Bane Leaves Clinton Administration
A former Kennedy School professor may return to Harvard after resigning yesterday from her post as assistant secretary for children and families at the Department of Heath and Human Services (HHS).
Mary Jo Bane, one of President Clinton's highest-ranking welfare officials, announced Wednesday that she would step down to protest Clinton's signing of the recent welfare bill, which ended the guarantee of cash assistance to the nation's poorest children.
According to The New York Times, Bane told her colleagues in an e-mail message that her concerns about the welfare bill had "led me to conclude that I cannot continue to serve" as assistant secretary.
Peter B. Edelman, another assistant secretary at the Department of Health and Human Services, also resigned yesterday out of displeasure with the welfare bill. Both resignations will be effective Sept. 28.
Prior to joining the Clinton Administration, Bane served as Weiner Professor of Social Policy at the Kennedy School of Government, leading to speculation that she might return to Harvard.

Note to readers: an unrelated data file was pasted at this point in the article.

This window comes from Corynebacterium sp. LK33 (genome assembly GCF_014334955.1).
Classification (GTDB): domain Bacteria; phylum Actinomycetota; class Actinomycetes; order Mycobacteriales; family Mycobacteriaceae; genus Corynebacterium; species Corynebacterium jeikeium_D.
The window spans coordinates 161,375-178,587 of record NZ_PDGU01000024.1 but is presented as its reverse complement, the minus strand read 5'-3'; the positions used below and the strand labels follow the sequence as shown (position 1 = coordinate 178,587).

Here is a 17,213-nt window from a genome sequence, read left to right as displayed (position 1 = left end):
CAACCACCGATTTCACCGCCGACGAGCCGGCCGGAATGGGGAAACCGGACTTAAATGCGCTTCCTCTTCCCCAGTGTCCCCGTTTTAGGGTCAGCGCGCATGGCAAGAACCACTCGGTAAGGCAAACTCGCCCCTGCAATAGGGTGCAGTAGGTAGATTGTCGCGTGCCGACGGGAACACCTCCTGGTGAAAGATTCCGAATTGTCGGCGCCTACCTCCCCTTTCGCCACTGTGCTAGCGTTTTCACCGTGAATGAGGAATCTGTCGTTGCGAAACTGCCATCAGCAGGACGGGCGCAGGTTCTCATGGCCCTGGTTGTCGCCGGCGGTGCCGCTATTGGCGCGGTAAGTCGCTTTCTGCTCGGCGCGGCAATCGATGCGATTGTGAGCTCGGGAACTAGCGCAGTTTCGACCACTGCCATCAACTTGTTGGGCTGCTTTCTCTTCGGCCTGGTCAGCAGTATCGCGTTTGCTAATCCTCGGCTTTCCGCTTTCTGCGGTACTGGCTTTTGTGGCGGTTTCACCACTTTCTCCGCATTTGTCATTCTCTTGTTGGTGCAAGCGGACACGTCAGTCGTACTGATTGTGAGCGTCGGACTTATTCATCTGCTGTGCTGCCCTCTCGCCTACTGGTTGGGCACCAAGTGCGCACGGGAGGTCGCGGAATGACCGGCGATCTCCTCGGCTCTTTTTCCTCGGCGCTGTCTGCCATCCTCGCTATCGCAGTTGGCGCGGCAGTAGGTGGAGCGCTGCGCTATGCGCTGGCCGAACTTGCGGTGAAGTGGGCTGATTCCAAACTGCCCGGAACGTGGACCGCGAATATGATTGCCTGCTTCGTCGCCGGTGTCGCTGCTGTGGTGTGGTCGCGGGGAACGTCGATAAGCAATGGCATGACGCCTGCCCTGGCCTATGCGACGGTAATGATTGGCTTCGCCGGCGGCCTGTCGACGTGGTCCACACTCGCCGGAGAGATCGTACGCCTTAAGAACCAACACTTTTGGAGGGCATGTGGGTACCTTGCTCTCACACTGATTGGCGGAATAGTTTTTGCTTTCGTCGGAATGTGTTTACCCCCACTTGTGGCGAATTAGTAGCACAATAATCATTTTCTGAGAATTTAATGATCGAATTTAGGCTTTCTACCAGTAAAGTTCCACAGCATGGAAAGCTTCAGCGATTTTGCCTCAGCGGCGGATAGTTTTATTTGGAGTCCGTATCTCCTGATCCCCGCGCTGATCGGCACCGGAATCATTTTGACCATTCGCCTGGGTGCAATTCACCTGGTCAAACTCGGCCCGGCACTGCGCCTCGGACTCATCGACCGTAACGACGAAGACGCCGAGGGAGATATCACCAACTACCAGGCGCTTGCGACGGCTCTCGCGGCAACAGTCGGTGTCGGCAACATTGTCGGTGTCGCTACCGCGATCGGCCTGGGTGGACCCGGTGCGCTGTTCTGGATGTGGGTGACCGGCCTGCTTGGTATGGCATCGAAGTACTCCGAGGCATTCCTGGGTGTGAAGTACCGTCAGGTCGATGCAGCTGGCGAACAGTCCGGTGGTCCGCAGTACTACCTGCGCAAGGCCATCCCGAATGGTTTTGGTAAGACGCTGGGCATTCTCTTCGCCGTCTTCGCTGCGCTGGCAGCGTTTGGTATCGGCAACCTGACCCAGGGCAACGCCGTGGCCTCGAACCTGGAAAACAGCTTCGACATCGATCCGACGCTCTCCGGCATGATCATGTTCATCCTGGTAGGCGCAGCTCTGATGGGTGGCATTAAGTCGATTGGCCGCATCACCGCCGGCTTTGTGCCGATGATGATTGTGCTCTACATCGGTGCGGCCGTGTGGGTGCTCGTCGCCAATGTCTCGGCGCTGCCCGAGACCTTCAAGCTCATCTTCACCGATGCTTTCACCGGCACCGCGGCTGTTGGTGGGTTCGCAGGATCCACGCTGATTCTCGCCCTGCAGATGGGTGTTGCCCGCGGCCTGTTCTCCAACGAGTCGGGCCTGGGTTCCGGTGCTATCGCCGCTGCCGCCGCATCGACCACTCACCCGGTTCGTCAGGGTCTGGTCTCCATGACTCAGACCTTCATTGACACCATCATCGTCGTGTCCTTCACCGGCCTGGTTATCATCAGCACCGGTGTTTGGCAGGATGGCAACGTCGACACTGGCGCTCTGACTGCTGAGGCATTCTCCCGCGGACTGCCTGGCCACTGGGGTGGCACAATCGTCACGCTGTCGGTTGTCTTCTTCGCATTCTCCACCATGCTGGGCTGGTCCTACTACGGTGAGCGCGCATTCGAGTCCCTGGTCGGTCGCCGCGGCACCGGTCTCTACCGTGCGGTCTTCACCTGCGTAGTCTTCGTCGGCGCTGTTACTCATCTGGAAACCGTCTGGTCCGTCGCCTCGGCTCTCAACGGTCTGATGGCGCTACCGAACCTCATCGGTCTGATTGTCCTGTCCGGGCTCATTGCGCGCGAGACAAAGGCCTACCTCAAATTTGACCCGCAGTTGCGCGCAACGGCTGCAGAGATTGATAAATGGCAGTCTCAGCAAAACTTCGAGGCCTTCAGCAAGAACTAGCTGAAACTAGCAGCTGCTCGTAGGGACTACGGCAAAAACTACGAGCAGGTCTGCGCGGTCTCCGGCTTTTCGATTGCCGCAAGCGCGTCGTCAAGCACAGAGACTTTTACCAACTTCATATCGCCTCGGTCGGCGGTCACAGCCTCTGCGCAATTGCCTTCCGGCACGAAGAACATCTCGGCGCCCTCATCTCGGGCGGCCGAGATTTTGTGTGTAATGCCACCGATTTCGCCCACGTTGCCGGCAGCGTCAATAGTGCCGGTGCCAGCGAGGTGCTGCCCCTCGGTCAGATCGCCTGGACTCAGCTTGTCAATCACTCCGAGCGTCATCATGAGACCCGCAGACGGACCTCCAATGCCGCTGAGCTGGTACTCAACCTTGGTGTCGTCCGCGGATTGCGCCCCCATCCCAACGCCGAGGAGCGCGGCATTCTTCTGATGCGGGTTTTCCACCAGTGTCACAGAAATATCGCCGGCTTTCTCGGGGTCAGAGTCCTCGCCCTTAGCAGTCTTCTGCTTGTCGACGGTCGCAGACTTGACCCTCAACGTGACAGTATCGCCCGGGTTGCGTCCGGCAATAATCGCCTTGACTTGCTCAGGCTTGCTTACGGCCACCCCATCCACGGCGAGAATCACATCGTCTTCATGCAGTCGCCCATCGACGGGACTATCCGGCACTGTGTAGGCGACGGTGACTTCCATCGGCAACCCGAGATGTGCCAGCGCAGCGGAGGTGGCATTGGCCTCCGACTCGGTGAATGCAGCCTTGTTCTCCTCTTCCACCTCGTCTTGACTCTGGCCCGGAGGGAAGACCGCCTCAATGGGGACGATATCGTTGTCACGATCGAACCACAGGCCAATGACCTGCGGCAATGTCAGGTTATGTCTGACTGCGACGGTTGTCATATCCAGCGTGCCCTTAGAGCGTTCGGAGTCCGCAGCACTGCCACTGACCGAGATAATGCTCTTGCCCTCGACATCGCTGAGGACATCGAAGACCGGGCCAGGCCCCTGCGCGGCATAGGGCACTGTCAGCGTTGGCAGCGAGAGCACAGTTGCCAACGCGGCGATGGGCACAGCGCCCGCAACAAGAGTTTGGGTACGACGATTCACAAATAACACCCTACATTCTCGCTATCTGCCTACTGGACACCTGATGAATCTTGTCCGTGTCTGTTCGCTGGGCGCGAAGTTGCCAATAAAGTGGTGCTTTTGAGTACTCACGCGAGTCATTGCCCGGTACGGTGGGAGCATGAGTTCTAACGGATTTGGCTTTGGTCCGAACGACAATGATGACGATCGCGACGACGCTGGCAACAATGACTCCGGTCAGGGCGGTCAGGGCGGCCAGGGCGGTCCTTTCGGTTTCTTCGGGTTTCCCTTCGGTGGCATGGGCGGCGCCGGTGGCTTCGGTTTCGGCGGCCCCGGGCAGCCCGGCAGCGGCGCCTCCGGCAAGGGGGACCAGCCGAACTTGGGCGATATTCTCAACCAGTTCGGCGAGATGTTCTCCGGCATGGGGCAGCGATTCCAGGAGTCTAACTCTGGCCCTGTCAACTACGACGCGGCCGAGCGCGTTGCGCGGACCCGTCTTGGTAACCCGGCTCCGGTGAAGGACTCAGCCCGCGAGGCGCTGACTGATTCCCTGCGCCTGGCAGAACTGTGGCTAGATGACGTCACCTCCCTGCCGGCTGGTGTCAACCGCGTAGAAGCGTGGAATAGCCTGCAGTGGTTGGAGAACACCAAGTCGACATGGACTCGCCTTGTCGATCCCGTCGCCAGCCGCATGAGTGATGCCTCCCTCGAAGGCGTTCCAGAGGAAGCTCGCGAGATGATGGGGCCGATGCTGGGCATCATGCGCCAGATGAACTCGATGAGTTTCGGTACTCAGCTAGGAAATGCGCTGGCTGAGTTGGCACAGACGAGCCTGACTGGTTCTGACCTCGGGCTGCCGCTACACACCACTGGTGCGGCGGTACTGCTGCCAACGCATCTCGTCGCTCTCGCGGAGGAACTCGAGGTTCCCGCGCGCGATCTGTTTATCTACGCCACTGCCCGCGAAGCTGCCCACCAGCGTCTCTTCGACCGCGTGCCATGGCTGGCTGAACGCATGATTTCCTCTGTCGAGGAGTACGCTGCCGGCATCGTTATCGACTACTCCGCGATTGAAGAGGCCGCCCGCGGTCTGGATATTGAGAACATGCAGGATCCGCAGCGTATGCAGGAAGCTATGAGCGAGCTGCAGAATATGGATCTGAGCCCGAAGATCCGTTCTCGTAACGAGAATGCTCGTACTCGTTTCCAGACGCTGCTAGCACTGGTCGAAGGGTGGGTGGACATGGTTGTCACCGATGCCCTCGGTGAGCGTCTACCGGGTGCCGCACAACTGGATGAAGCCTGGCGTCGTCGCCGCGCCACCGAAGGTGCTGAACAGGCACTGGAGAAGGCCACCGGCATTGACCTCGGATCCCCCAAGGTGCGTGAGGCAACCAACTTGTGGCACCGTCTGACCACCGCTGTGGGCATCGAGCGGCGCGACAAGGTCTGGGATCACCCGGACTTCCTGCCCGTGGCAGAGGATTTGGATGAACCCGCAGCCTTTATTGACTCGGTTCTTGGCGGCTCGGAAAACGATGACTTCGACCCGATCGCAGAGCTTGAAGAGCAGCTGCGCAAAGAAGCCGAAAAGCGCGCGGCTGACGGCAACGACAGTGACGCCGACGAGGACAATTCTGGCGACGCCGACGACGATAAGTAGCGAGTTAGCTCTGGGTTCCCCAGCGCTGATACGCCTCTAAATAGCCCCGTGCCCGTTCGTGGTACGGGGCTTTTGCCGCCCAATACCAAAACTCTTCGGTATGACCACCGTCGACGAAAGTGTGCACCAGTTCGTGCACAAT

Bane, reached at her home in Washington last night, declined to comment on her future plans.
"I am not making any comment to reporters, and that's all I have to say," she said.
Bane has close ties to the Boston area and to the Kennedy School.
Bane's husband, Kenneth I. Winston, lives in Boston and is a professor of philosophy at Wheaton College, which is located in the Boston area. In addition, Winston was a visiting professor at the Kennedy School last year.
Winston declined to comment last night on what his wife's future plans are, saying only that she would have to provide that information.
Bane has also worked closely with David T. Ellwood '75, the current academic dean of the Kennedy School.
Ellwood has been Weiner professor of public policy at the Kennedy School since 1980, one year before Bane joined the faculty there.
The two worked together on a number of articles, including a well-known study of poverty in America.
Ellwood and Bane also worked Ellwood, who left HHS to become academic dean of the Kennedy School at a time when welfare reform was considered a dead issue, said he agreed with Bane's resignation. "I certainly understand her decision," Ellwood said in an interview last night. "I, too, am very disappointed with the welfare bill.
Ellwood, who left HHS to become academic dean of the Kennedy School at a time when welfare reform was considered a dead issue, said he agreed with Bane's resignation.
"I certainly understand her decision," Ellwood said in an interview last night. "I, too, am very disappointed with the welfare bill.